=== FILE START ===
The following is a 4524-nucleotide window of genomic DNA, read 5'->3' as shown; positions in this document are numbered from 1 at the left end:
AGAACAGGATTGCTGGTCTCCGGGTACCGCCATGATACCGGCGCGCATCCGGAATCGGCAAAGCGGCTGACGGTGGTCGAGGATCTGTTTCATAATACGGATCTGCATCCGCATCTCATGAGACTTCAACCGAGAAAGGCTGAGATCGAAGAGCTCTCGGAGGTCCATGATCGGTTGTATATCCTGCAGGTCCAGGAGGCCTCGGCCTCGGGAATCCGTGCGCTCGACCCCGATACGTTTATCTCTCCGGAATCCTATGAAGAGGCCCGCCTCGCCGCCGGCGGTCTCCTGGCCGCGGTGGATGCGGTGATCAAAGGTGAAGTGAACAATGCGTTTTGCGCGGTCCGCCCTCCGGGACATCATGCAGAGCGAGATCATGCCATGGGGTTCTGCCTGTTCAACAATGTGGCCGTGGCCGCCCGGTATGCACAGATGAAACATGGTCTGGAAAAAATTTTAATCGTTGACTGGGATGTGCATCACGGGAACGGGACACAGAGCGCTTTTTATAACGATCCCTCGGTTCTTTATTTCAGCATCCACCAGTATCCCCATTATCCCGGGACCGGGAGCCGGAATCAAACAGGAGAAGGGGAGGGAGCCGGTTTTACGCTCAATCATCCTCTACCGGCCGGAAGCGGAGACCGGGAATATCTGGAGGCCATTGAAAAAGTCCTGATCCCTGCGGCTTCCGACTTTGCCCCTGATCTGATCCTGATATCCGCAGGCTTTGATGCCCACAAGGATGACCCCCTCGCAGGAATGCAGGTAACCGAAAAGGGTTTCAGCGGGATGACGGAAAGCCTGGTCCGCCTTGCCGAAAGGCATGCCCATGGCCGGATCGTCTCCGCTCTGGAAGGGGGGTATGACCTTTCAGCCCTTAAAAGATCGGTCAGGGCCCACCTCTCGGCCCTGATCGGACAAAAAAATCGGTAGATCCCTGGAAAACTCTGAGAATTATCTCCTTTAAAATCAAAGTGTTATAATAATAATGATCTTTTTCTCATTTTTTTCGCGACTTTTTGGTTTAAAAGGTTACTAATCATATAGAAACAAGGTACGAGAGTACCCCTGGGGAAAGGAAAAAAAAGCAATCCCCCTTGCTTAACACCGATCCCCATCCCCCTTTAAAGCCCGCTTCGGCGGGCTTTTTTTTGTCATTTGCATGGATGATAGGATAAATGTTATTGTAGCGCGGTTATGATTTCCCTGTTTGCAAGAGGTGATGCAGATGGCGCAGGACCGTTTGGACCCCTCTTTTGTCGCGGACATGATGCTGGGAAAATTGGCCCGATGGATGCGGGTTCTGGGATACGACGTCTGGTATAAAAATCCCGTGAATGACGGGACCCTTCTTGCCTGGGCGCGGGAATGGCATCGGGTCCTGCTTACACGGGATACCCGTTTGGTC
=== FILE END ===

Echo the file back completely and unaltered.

The following is a 4524-nucleotide window of genomic DNA, read 5'->3' as shown; positions in this document are numbered from 1 at the left end:
AGAACAGGATTGCTGGTCTCCGGGTACCGCCATGATACCGGCGCGCATCCGGAATCGGCAAAGCGGCTGACGGTGGTCGAGGATCTGTTTCATAATACGGATCTGCATCCGCATCTCATGAGACTTCAACCGAGAAAGGCTGAGATCGAAGAGCTCTCGGAGGTCCATGATCGGTTGTATATCCTGCAGGTCCAGGAGGCCTCGGCCTCGGGAATCCGTGCGCTCGACCCCGATACGTTTATCTCTCCGGAATCCTATGAAGAGGCCCGCCTCGCCGCCGGCGGTCTCCTGGCCGCGGTGGATGCGGTGATCAAAGGTGAAGTGAACAATGCGTTTTGCGCGGTCCGCCCTCCGGGACATCATGCAGAGCGAGATCATGCCATGGGGTTCTGCCTGTTCAACAATGTGGCCGTGGCCGCCCGGTATGCACAGATGAAACATGGTCTGGAAAAAATTTTAATCGTTGACTGGGATGTGCATCACGGGAACGGGACACAGAGCGCTTTTTATAACGATCCCTCGGTTCTTTATTTCAGCATCCACCAGTATCCCCATTATCCCGGGACCGGGAGCCGGAATCAAACAGGAGAAGGGGAGGGAGCCGGTTTTACGCTCAATCATCCTCTACCGGCCGGAAGCGGAGACCGGGAATATCTGGAGGCCATTGAAAAAGTCCTGATCCCTGCGGCTTCCGACTTTGCCCCTGATCTGATCCTGATATCCGCAGGCTTTGATGCCCACAAGGATGACCCCCTCGCAGGAATGCAGGTAACCGAAAAGGGTTTCAGCGGGATGACGGAAAGCCTGGTCCGCCTTGCCGAAAGGCATGCCCATGGCCGGATCGTCTCCGCTCTGGAAGGGGGGTATGACCTTTCAGCCCTTAAAAGATCGGTCAGGGCCCACCTCTCGGCCCTGATCGGACAAAAAAATCGGTAGATCCCTGGAAAACTCTGAGAATTATCTCCTTTAAAATCAAAGTGTTATAATAATAATGATCTTTTTCTCATTTTTTTCGCGACTTTTTGGTTTAAAAGGTTACTAATCATATAGAAACAAGGTACGAGAGTACCCCTGGGGAAAGGAAAAAAAAGCAATCCCCCTTGCTTAACACCGATCCCCATCCCCCTTTAAAGCCCGCTTCGGCGGGCTTTTTTTTGTCATTTGCATGGATGATAGGATAAATGTTATTGTAGCGCGGTTATGATTTCCCTGTTTGCAAGAGGTGATGCAGATGGCGCAGGACCGTTTGGACCCCTCTTTTGTCGCGGACATGATGCTGGGAAAATTGGCCCGATGGATGCGGGTTCTGGGATACGACGTCTGGTATAAAAATCCCGTGAATGACGGGACCCTTCTTGCCTGGGCGCGGGAATGGCATCGGGTCCTGCTTACACGGGATACCCGTTTGGTC